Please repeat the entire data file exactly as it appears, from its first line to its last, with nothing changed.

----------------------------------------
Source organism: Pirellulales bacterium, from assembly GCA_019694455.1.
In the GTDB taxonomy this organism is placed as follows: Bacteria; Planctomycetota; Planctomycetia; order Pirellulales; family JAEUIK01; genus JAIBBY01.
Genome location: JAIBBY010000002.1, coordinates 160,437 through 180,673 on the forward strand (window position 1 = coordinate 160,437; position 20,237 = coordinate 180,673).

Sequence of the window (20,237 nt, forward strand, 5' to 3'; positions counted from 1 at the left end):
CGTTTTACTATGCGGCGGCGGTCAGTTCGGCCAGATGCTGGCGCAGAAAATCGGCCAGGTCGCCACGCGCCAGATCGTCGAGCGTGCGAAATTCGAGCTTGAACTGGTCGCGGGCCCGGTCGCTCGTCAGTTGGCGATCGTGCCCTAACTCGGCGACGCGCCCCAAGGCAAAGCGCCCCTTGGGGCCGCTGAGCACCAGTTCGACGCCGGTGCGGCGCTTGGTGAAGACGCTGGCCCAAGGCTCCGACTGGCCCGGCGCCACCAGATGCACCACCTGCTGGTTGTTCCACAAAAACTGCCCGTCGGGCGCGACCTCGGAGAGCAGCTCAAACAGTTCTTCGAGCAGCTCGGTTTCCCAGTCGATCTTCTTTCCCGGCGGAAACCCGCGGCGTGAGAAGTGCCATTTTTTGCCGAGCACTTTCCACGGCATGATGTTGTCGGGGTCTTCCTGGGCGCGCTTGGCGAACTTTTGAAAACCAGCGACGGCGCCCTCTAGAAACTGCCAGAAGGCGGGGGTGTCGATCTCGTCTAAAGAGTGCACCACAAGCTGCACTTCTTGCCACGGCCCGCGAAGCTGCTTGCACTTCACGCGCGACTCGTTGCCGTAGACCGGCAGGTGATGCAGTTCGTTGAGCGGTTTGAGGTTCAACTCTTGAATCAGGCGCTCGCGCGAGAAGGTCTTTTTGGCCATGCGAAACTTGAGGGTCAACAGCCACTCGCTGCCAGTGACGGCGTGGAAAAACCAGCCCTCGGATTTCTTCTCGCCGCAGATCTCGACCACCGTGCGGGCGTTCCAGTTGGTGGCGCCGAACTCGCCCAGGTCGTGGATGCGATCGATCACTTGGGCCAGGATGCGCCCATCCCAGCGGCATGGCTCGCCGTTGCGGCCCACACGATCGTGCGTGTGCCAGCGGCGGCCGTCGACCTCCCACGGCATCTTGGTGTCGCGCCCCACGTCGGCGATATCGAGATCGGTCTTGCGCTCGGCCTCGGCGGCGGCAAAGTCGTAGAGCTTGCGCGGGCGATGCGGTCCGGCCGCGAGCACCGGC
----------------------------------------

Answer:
Source organism: Pirellulales bacterium, from assembly GCA_019694455.1.
In the GTDB taxonomy this organism is placed as follows: Bacteria; Planctomycetota; Planctomycetia; order Pirellulales; family JAEUIK01; genus JAIBBY01.
Genome location: JAIBBY010000002.1, coordinates 160,437 through 180,673 on the forward strand (window position 1 = coordinate 160,437; position 20,237 = coordinate 180,673).

Sequence of the window (20,237 nt, forward strand, 5' to 3'; positions counted from 1 at the left end):
CGTTTTACTATGCGGCGGCGGTCAGTTCGGCCAGATGCTGGCGCAGAAAATCGGCCAGGTCGCCACGCGCCAGATCGTCGAGCGTGCGAAATTCGAGCTTGAACTGGTCGCGGGCCCGGTCGCTCGTCAGTTGGCGATCGTGCCCTAACTCGGCGACGCGCCCCAAGGCAAAGCGCCCCTTGGGGCCGCTGAGCACCAGTTCGACGCCGGTGCGGCGCTTGGTGAAGACGCTGGCCCAAGGCTCCGACTGGCCCGGCGCCACCAGATGCACCACCTGCTGGTTGTTCCACAAAAACTGCCCGTCGGGCGCGACCTCGGAGAGCAGCTCAAACAGTTCTTCGAGCAGCTCGGTTTCCCAGTCGATCTTCTTTCCCGGCGGAAACCCGCGGCGTGAGAAGTGCCATTTTTTGCCGAGCACTTTCCACGGCATGATGTTGTCGGGGTCTTCCTGGGCGCGCTTGGCGAACTTTTGAAAACCAGCGACGGCGCCCTCTAGAAACTGCCAGAAGGCGGGGGTGTCGATCTCGTCTAAAGAGTGCACCACAAGCTGCACTTCTTGCCACGGCCCGCGAAGCTGCTTGCACTTCACGCGCGACTCGTTGCCGTAGACCGGCAGGTGATGCAGTTCGTTGAGCGGTTTGAGGTTCAACTCTTGAATCAGGCGCTCGCGCGAGAAGGTCTTTTTGGCCATGCGAAACTTGAGGGTCAACAGCCACTCGCTGCCAGTGACGGCGTGGAAAAACCAGCCCTCGGATTTCTTCTCGCCGCAGATCTCGACCACCGTGCGGGCGTTCCAGTTGGTGGCGCCGAACTCGCCCAGGTCGTGGATGCGATCGATCACTTGGGCCAGGATGCGCCCATCCCAGCGGCATGGCTCGCCGTTGCGGCCCACACGATCGTGCGTGTGCCAGCGGCGGCCGTCGACCTCCCACGGCATCTTGGTGTCGCGCCCCACGTCGGCGATATCGAGATCGGTCTTGCGCTCGGCCTCGGCGGCGGCAAAGTCGTAGAGCTTGCGCGGGCGATGCGGTCCGGCCGCGAGCACCGGC